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Responding to a complaint

How to respond to a complaint

If we haven’t been able to resolve the dispute with you and the complainant at an early stage, we might need to investigate further. Find out below how we deal with complaints and what you need to do when responding to a complaint.

Dealing with complaints

If the complaint is within our jurisdiction and we decide to allocate it to one of our Adjudicators to investigate, we will tell you, the complainant and any other party to the complaint. At this stage you will not need to take any action but if you do not think we have the power to investigate the complaint you should contact us to explain why.

When we start investigating the complaint we will usually ask you for a formal, written response. By law you must respond to a complaint made about you and provide information when we request it.

What you need to do

You should provide a written response within 21 days after we ask you to respond to the complaint. In some circumstances we can extend this timeframe.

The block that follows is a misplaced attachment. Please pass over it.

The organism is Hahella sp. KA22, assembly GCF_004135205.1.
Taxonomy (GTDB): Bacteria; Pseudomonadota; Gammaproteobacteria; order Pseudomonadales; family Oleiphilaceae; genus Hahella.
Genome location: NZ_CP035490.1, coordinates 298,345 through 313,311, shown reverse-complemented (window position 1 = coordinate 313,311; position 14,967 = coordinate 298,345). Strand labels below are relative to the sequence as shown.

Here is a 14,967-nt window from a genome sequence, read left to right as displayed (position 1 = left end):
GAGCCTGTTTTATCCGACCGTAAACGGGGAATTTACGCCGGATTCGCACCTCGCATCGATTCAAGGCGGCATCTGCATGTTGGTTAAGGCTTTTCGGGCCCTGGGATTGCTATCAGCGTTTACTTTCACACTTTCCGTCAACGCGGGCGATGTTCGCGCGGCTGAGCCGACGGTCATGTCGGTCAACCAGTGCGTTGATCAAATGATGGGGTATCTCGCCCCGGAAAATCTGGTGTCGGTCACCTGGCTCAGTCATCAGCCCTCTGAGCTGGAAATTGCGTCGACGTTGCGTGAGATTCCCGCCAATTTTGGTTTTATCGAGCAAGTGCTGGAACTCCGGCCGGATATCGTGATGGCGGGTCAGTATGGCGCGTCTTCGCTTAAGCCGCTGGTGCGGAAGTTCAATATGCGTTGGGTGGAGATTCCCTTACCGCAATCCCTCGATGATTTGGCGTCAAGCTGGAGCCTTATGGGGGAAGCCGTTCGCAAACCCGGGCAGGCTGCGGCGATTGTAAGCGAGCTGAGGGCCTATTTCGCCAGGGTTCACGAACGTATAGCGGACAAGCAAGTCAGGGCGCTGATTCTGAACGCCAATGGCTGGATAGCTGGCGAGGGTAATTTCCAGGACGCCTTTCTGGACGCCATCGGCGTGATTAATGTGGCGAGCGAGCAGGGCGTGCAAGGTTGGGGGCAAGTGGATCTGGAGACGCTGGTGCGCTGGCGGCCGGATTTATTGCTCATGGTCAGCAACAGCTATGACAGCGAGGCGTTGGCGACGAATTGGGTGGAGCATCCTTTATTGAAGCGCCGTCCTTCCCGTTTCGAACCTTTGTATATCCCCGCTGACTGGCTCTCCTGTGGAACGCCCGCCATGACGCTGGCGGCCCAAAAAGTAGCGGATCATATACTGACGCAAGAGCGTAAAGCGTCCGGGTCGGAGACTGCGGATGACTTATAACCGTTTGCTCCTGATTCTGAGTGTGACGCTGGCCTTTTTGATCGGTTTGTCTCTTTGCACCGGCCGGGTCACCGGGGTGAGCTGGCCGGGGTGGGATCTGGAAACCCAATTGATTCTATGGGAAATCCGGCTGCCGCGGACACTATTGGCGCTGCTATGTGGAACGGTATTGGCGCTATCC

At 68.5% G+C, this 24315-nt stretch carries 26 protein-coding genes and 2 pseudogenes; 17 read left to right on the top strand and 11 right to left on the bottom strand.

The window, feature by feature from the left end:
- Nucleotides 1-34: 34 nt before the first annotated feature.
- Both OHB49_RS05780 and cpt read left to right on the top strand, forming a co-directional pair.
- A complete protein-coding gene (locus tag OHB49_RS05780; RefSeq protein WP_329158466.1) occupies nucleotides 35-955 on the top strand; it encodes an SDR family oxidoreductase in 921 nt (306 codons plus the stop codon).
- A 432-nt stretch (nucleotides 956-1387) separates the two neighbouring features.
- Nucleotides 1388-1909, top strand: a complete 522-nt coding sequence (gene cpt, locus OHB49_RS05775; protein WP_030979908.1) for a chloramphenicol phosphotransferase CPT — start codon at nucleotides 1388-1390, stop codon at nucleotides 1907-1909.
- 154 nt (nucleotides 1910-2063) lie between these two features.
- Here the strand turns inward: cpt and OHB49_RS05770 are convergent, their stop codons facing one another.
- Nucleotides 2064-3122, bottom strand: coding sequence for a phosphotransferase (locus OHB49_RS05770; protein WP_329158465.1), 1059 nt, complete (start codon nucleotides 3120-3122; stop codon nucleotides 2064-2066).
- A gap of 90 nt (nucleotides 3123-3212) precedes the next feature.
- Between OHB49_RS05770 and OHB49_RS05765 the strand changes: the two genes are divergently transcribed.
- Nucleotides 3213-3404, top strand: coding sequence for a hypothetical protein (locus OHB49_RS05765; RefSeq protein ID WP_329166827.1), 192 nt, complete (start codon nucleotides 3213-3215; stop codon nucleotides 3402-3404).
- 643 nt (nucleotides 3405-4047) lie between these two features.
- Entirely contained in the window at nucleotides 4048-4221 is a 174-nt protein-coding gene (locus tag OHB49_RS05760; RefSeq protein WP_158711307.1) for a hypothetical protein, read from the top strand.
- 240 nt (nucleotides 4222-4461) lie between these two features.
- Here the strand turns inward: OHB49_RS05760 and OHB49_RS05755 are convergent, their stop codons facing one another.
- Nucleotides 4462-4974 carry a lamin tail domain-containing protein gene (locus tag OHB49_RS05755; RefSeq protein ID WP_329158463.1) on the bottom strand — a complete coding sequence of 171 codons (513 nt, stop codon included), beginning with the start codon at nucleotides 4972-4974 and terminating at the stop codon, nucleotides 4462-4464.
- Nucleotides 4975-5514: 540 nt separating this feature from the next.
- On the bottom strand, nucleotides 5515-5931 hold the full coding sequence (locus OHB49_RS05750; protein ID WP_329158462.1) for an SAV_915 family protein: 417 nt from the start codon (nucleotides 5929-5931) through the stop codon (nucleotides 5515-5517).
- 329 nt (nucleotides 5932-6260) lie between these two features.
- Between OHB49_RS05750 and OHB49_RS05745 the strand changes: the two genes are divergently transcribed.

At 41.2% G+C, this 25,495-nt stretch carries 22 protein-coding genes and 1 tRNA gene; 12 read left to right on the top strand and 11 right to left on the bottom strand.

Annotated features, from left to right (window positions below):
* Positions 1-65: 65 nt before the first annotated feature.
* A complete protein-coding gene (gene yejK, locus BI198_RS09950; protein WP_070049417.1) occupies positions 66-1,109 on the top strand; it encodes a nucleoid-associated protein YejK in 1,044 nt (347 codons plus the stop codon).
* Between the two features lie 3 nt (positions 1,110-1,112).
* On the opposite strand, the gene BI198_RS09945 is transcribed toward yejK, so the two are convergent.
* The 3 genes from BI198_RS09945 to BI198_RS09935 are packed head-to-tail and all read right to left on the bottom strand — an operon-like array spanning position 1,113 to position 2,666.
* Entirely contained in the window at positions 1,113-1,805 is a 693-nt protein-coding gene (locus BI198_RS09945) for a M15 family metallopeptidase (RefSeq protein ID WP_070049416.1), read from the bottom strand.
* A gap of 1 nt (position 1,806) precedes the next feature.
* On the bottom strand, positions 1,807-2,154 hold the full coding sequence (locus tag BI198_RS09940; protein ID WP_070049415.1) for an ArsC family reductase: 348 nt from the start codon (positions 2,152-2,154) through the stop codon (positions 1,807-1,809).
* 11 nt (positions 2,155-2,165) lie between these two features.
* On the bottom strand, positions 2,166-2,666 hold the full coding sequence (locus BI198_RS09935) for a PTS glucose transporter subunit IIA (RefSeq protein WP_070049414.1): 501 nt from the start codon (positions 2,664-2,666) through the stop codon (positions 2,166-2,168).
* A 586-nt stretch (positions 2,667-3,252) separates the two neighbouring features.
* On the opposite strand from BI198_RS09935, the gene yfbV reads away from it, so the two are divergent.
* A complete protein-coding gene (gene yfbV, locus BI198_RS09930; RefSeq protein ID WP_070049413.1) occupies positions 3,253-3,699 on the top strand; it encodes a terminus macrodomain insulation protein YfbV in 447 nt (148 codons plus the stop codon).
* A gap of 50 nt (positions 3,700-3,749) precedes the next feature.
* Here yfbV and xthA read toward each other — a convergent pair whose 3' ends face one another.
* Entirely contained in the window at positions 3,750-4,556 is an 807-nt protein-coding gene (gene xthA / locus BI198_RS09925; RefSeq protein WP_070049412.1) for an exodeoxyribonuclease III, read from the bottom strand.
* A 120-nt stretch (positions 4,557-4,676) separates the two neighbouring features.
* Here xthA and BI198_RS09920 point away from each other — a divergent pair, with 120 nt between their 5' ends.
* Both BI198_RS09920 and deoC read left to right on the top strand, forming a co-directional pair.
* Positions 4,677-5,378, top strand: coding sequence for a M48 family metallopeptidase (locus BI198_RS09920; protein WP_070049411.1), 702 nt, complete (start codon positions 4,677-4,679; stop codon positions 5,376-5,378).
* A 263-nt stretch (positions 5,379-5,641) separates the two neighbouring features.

In your response you should tell us:

  • the facts, as you see them, relating to the complaint
  • if you oppose the allegations made and why
  • about anyone else who might have a direct interest in the complaint
  • if you are appointing a representative. 

You’ll also need to send us a copy of any documents we ask for.

If you don’t respond to a complaint made about you we may make a decision without your evidence or we can use our statutory powers to require you to respond.

Joint responses Toggle accordion

You can submit a joint response if the complaint relates to more than one party. In most cases we expect trustees to respond jointly.

Appointing a representative Toggle accordion

You can appoint a representative, such as a solicitor, to act for you. Whether you seek professional representation is a matter for you. Even if the complaint against you is not upheld, you will not be able to recover costs.

During the investigation

All parties have rights and responsibilities while a complaint is being investigated. This includes keeping all the information you receive confidential and responding to requests for further information.

two women discussing

Investigating a complaint

Understand the process if you are being complained about.

 Investigation process